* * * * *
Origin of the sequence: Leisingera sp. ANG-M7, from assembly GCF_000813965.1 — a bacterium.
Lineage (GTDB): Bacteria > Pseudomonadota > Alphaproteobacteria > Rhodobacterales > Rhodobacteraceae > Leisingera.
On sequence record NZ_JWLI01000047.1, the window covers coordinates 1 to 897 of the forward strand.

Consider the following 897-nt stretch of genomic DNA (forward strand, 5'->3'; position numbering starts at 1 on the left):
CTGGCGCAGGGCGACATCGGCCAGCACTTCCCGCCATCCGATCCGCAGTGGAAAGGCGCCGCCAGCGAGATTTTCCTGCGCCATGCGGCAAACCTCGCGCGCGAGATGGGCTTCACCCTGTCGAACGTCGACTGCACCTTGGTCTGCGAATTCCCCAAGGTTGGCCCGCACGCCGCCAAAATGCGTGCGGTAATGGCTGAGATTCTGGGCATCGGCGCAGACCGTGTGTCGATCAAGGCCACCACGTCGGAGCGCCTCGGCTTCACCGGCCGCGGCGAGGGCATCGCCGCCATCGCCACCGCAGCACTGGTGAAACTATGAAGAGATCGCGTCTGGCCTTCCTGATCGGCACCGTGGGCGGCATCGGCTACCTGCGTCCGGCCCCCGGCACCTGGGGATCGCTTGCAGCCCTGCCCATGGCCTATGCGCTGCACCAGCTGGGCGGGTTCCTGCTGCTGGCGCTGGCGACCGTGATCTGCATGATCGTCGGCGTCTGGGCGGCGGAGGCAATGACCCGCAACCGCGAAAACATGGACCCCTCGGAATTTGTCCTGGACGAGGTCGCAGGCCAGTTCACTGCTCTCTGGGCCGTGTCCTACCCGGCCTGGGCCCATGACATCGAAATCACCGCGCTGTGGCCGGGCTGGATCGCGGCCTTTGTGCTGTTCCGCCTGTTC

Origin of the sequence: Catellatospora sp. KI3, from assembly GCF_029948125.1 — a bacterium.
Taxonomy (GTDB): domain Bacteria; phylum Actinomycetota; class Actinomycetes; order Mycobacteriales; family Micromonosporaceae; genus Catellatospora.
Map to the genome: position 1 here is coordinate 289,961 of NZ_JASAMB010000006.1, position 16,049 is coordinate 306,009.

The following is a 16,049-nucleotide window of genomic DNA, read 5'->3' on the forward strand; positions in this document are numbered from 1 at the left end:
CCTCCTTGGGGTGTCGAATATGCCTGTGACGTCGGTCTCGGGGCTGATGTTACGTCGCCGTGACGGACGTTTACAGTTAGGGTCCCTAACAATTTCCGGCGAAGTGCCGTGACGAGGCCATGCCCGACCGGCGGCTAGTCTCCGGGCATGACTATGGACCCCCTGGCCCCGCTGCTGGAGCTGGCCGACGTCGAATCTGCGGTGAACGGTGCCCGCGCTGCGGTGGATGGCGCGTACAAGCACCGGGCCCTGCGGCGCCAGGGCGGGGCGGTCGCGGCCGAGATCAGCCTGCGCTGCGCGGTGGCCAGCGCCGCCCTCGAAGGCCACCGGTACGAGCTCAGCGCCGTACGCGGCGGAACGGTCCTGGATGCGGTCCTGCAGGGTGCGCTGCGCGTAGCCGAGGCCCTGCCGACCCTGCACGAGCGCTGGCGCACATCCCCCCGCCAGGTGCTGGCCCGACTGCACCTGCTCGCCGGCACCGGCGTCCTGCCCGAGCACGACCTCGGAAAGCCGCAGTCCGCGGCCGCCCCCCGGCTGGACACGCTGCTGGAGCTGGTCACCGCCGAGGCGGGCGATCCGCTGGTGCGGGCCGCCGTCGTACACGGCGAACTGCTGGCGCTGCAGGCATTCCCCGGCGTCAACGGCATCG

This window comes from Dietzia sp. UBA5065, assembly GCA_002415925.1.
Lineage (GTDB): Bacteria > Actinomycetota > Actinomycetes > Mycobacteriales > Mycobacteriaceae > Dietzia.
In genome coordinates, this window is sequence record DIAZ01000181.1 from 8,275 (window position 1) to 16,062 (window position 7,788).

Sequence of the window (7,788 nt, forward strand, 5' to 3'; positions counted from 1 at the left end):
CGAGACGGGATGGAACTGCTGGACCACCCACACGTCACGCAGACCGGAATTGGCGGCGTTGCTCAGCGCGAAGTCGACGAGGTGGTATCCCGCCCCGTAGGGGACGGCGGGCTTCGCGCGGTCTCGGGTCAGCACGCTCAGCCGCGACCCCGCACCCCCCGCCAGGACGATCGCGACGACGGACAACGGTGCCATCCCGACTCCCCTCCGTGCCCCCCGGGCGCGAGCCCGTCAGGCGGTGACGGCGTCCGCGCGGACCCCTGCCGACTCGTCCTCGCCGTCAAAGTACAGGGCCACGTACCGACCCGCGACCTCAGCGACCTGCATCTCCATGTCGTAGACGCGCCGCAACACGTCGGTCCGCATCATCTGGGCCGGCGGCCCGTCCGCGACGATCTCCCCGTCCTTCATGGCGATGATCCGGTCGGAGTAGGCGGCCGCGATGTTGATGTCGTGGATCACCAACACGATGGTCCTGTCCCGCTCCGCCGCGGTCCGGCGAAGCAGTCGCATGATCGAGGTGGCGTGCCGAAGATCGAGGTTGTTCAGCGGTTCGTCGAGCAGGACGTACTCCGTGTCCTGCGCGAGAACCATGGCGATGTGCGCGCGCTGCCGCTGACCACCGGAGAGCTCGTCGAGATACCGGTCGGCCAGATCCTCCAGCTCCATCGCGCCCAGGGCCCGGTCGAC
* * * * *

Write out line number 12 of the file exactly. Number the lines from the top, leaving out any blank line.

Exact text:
Lineage (GTDB): Bacteria > Actinomycetota > Actinomycetes > Mycobacteriales > Mycobacteriaceae > Dietzia.